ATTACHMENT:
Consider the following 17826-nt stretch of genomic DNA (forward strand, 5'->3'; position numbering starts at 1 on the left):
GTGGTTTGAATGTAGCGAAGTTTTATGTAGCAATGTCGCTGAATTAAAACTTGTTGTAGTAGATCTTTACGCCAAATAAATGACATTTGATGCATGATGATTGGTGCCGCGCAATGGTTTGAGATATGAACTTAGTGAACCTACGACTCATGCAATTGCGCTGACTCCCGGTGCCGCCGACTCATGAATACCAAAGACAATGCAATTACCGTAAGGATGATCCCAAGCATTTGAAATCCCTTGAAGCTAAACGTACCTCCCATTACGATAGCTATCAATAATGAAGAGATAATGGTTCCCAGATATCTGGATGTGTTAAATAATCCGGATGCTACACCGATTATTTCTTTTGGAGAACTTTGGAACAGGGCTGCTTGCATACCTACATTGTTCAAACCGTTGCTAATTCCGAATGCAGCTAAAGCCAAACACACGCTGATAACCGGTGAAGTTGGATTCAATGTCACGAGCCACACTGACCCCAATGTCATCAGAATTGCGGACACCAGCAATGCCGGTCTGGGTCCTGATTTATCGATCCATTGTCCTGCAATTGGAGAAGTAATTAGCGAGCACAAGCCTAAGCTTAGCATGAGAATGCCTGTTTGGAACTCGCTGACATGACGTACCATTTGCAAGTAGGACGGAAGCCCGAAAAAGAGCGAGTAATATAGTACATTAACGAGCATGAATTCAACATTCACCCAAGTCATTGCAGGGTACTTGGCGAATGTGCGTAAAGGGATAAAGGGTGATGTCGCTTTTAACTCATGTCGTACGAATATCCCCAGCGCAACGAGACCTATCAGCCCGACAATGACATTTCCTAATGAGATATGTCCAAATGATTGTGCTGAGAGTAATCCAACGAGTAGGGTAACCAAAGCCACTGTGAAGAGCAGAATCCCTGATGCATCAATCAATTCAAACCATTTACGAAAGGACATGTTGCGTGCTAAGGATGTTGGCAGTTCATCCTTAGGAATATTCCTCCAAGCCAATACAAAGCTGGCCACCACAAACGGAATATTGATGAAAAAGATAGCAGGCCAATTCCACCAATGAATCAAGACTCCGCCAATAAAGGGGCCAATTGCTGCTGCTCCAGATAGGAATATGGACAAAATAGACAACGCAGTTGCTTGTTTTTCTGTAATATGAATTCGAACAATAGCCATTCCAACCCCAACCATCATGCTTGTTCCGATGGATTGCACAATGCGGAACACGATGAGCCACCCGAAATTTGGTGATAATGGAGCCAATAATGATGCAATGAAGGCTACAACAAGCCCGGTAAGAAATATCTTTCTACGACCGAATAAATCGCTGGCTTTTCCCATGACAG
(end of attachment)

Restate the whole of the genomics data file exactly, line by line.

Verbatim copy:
Consider the following 17826-nt stretch of genomic DNA (forward strand, 5'->3'; position numbering starts at 1 on the left):
GTGGTTTGAATGTAGCGAAGTTTTATGTAGCAATGTCGCTGAATTAAAACTTGTTGTAGTAGATCTTTACGCCAAATAAATGACATTTGATGCATGATGATTGGTGCCGCGCAATGGTTTGAGATATGAACTTAGTGAACCTACGACTCATGCAATTGCGCTGACTCCCGGTGCCGCCGACTCATGAATACCAAAGACAATGCAATTACCGTAAGGATGATCCCAAGCATTTGAAATCCCTTGAAGCTAAACGTACCTCCCATTACGATAGCTATCAATAATGAAGAGATAATGGTTCCCAGATATCTGGATGTGTTAAATAATCCGGATGCTACACCGATTATTTCTTTTGGAGAACTTTGGAACAGGGCTGCTTGCATACCTACATTGTTCAAACCGTTGCTAATTCCGAATGCAGCTAAAGCCAAACACACGCTGATAACCGGTGAAGTTGGATTCAATGTCACGAGCCACACTGACCCCAATGTCATCAGAATTGCGGACACCAGCAATGCCGGTCTGGGTCCTGATTTATCGATCCATTGTCCTGCAATTGGAGAAGTAATTAGCGAGCACAAGCCTAAGCTTAGCATGAGAATGCCTGTTTGGAACTCGCTGACATGACGTACCATTTGCAAGTAGGACGGAAGCCCGAAAAAGAGCGAGTAATATAGTACATTAACGAGCATGAATTCAACATTCACCCAAGTCATTGCAGGGTACTTGGCGAATGTGCGTAAAGGGATAAAGGGTGATGTCGCTTTTAACTCATGTCGTACGAATATCCCCAGCGCAACGAGACCTATCAGCCCGACAATGACATTTCCTAATGAGATATGTCCAAATGATTGTGCTGAGAGTAATCCAACGAGTAGGGTAACCAAAGCCACTGTGAAGAGCAGAATCCCTGATGCATCAATCAATTCAAACCATTTACGAAAGGACATGTTGCGTGCTAAGGATGTTGGCAGTTCATCCTTAGGAATATTCCTCCAAGCCAATACAAAGCTGGCCACCACAAACGGAATATTGATGAAAAAGATAGCAGGCCAATTCCACCAATGAATCAAGACTCCGCCAATAAAGGGGCCAATTGCTGCTGCTCCAGATAGGAATATGGACAAAATAGACAACGCAGTTGCTTGTTTTTCTGTAATATGAATTCGAACAATAGCCATTCCAACCCCAACCATCATGCTTGTTCCGATGGATTGCACAATGCGGAACACGATGAGCCACCCGAAATTTGGTGATAATGGAGCCAATAATGATGCAATGAAGGCTACAACAAGCCCGGTAAGAAATATCTTTCTACGACCGAATAAATCGCTGGCTTTTCCCATGACAG